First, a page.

Aging Barista Chocolate Quad

Discussion in 'Cellaring / Aging Beer' started by Crmsncream, Jun 22, 2018.

  1. Crmsncream

    Crmsncream Initiate (100) Jun 21, 2018 New Jersey

    Just picked up a bottle of Barista Chocolate Quad. Interested in aging, What is recommended aging time? Thank you.
     
  2. youradhere

    youradhere Zealot (502) Feb 29, 2008 Washington
    Beer Trader

    Have you had it fresh already? That will tell you how long to age- too sweet/hot it needs 12 months; too bitter it needs 6 months. Taste just right? No aging needed.
     
    7irondave likes this.
  3. Beer_Economicus

    Beer_Economicus Devotee (416) Apr 8, 2017 Indiana
    Beer Trader

    Wait a second. Too bitter means aging will change this?

    This is something I have not read before. Is this just personal experience?

    Is this for any beer or just stouts?
     
  4. youradhere

    youradhere Zealot (502) Feb 29, 2008 Washington
    Beer Trader

    What? The guy was looking for specific drink-by standards and I gave him some :slight_smile:

    Sometimes for me bitterness in a stout comes from the adjuncts- coffee, bitter chocolate, fruit, hops. Those fade quickly, and six months sounds about right to me from my own experience. Of course after six months it is still bitter, you can always let the other bottles go longer. That is, if you are cellaring multiples rather than gambling on a one-off ager.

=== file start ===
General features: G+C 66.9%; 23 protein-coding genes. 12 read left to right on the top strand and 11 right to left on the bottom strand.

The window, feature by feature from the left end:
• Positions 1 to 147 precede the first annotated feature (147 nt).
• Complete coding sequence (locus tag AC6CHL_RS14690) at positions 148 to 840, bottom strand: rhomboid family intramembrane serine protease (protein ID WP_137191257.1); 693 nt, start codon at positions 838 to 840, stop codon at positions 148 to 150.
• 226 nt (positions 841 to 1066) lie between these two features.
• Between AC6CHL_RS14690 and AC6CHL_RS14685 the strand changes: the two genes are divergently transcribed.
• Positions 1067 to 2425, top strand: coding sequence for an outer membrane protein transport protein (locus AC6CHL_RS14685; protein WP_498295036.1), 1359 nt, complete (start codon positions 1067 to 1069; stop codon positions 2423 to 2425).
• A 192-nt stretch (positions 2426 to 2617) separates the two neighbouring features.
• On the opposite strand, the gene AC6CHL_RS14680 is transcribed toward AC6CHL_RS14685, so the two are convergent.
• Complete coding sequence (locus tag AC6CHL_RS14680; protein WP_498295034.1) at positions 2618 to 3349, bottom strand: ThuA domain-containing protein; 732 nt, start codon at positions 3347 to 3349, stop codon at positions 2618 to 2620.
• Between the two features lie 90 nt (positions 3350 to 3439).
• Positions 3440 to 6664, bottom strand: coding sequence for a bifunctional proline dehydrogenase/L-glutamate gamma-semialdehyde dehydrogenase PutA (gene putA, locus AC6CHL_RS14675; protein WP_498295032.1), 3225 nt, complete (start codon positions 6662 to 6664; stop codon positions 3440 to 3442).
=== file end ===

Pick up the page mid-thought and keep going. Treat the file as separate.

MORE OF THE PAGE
5. Beer_Economicus

    Beer_Economicus Devotee (416) Apr 8, 2017 Indiana
    Beer Trader


    Ah, I see.

    So, for you if the adjunct fades, the bitterness associated also fades. Have you had experience with old IPAs being less bitter? Just curious.

    This has not been my experience, but I definitely value that everyone's experiences are different.

    (In full disclosure, as always, i have a bitter sensitivity, so I certainly understand that our experiences are likely quite different. Just never heard this before.)
     
  6. youradhere

    youradhere Zealot (502) Feb 29, 2008 Washington
    Beer Trader

    IPAs have a different “bitter” for me. I was referring to any adjunct associated bitterness with chocolate roast malts Belgian/stout, not hop bitters.

    For me some IPAs become more bitter and “pithy”- like that of a bitter orange rind with age. Some very few IPAs have actually gotten maltier and better with time, and their bitterness is just masked well by the malt.
     
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  7. darktronica

    darktronica Meyvn (1,449) Aug 29, 2014 Indiana
    Beer Trader

    One of the more generally agreed-upon examples of IPAs that smooth out and become maltier over time is 120 Minute from Dogfish Head. After a few years, that still retains plenty of hop character but morphs nearly into a strong American barleywine. B_E, I've got some of those from 2016 and would be happy to give you one if we meet up or trade at some point, if you'd be interested in ageing one a while longer.

    On the other hand, a similar "triple IPA" type from Founder's, Devil Dancer, ages terribly and becomes even sharper to the point of being a drainpour (my opinion). So this is not a universal rule for high-ABV IPAs.
     
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